FROM DBCC_CHECKDB_HISTORY
    WHERE Outcome IS NOT NULL
) AS dbcc_history
WHERE RN = 1

When invoked with the @log_to_table parameter for the first time, the procedure creates a log table that will be used to store the results. Subsequent executions will append to the table.

No excuses!

The web is full of blogs, articles and forums on how to automate DBCC CHECKDB. If your data has any value to you, CHECKDB must be part of your maintenance strategy.

Run! Check the last time you performed a successful CHECKDB on your databases NOW! Was it last year? You may be in big trouble.

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Discovering resultset definition of DBCC commands


Lots of blog posts and discussion threads suggest piping the output of DBCC commands to a table for further processing. That’s a great idea, but, unfortunately, an irritatingly high number of those posts contains an inaccurate table definition for the command output.

The reason behind this widespread inaccuracy is twofold.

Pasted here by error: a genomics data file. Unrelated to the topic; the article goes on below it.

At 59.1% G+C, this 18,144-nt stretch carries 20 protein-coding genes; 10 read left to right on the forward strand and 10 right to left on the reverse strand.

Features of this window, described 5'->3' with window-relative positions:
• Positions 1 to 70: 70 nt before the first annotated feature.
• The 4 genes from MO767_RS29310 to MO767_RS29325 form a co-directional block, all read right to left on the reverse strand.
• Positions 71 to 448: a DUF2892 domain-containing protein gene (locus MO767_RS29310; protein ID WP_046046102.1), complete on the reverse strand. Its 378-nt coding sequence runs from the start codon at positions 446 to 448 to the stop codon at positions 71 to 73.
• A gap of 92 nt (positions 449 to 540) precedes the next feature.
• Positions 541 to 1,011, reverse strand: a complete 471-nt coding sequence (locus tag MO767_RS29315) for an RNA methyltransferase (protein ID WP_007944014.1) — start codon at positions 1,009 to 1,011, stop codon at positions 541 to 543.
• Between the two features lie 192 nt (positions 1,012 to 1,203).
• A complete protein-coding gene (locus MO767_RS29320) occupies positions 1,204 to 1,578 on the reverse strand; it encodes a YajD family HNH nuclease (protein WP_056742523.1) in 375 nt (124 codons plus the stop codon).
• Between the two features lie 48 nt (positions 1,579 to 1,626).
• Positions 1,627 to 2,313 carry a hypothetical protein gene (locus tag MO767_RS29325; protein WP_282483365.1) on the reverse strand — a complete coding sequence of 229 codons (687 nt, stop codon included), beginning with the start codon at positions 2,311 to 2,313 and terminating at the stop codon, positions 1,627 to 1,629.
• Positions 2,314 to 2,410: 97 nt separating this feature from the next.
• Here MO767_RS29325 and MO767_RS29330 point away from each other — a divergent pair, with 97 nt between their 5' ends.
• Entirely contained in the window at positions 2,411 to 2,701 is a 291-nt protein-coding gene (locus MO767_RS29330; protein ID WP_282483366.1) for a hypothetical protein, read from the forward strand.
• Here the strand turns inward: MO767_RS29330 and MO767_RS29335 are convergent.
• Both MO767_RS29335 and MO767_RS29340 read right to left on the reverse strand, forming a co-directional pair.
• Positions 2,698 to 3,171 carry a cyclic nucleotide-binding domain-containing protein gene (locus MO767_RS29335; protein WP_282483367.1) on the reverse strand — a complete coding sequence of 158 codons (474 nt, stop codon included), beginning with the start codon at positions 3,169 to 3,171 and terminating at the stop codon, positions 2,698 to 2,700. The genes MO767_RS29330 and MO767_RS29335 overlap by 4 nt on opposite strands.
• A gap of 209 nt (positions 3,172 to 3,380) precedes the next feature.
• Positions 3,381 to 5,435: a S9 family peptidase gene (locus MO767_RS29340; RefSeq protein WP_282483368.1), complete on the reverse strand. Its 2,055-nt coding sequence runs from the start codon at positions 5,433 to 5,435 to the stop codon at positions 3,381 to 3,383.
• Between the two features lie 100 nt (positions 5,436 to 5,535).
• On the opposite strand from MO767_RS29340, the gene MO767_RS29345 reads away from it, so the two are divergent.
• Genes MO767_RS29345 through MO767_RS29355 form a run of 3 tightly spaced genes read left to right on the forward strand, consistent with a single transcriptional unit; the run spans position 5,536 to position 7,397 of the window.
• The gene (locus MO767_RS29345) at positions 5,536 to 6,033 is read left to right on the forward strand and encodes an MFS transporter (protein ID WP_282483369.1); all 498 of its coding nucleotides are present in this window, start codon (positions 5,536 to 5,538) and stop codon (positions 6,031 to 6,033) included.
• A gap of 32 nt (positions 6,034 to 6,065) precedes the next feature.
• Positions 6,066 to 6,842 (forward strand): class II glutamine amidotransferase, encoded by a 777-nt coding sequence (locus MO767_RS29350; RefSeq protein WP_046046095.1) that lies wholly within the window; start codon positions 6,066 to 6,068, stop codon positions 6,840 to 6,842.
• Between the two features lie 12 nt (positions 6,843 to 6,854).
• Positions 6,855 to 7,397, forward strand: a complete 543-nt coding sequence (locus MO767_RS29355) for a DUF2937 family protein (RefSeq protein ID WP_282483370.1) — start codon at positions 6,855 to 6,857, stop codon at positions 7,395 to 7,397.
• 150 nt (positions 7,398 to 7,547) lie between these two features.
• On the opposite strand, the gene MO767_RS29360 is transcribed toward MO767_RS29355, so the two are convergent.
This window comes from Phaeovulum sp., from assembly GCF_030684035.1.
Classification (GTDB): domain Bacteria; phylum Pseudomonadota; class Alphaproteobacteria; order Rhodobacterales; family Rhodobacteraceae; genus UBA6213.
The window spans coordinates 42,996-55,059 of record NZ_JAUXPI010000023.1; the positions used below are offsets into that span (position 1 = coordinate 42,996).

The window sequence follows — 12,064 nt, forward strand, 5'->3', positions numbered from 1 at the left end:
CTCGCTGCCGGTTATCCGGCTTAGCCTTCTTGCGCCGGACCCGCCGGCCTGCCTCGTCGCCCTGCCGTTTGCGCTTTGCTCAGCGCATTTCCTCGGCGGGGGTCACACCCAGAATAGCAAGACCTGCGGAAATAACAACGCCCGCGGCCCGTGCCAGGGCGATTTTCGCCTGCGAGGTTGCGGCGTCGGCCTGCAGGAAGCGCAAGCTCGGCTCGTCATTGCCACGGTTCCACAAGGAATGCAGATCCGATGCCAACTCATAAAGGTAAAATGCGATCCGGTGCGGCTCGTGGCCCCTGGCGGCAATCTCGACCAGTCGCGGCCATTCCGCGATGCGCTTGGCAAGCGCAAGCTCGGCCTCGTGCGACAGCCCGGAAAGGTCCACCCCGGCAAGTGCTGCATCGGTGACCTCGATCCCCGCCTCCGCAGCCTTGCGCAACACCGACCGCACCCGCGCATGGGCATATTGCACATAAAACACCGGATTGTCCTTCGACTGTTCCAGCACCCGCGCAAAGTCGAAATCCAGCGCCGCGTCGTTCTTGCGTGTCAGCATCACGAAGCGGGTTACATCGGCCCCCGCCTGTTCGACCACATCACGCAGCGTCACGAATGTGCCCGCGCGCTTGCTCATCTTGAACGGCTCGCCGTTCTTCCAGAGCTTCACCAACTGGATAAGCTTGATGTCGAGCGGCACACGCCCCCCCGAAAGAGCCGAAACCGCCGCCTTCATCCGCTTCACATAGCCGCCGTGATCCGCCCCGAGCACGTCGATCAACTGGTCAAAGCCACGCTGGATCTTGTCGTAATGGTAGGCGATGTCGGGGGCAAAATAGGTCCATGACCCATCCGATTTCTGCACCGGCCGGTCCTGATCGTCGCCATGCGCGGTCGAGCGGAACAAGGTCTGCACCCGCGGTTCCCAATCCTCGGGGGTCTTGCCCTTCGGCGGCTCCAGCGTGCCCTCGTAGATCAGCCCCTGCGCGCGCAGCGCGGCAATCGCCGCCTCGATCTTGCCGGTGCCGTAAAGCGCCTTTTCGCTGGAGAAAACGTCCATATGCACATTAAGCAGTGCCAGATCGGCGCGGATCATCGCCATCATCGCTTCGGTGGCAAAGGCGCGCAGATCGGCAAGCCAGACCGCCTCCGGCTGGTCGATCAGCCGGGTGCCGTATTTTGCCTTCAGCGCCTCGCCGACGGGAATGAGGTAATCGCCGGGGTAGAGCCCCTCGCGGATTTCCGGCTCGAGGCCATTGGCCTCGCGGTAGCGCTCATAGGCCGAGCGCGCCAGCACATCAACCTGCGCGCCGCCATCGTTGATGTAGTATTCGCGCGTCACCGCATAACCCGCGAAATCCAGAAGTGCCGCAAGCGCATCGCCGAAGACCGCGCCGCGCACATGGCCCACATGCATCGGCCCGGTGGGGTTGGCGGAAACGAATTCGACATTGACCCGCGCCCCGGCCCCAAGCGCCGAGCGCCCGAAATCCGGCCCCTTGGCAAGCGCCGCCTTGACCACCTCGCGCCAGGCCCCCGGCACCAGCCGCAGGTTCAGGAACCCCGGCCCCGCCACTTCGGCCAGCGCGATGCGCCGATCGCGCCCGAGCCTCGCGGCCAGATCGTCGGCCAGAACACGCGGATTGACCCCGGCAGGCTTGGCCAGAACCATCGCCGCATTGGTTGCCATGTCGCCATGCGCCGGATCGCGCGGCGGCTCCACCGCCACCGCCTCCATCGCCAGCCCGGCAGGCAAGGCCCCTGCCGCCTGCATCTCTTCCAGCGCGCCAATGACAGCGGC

On one hand the output of many DBCC commands changed over time and versions of SQL Server, and a table that was the perfect fit for the command in SQL Server 2000 is not  perfect any more. In this case, the blog/article/thread is simply old, but many people will keep referring to that source assuming that things did not change.

On the other hand, the output is not always documented in BOL, and people often have to guess the table definition based on the data returned by the command. I’ve been guilty of this myself and I’ve been corrected many times, until I decided that I needed a better way to discover the output definition.

You are a database professional and you don’t like to guess, because guessing is never as good as knowing it for sure.

In order to stop guessing, you will have to create a linked server named “loopback” that points back to the same instance where you are running the DBCC command.

I am sure you are asking yourself why you need such a strange thing as a loopback linked server. The idea behind is that you need a way to query the command as if it was a table or a view, so that it can be used as a valid source for a SELECT…INTO statement. The perfect tool for this kind of task is the OPENQUERY command, which allows sending pass-through queries, that don’t necessarily need to be SELECT statements. OPENQUERY requires a linked server, which can be any OLEDB data source, including a remote server or the same SQL Server instance where the linked server lies.

OK, let’s create it:

DECLARE @srv nvarchar(4000);
SET @srv = @@SERVERNAME; -- gather this server name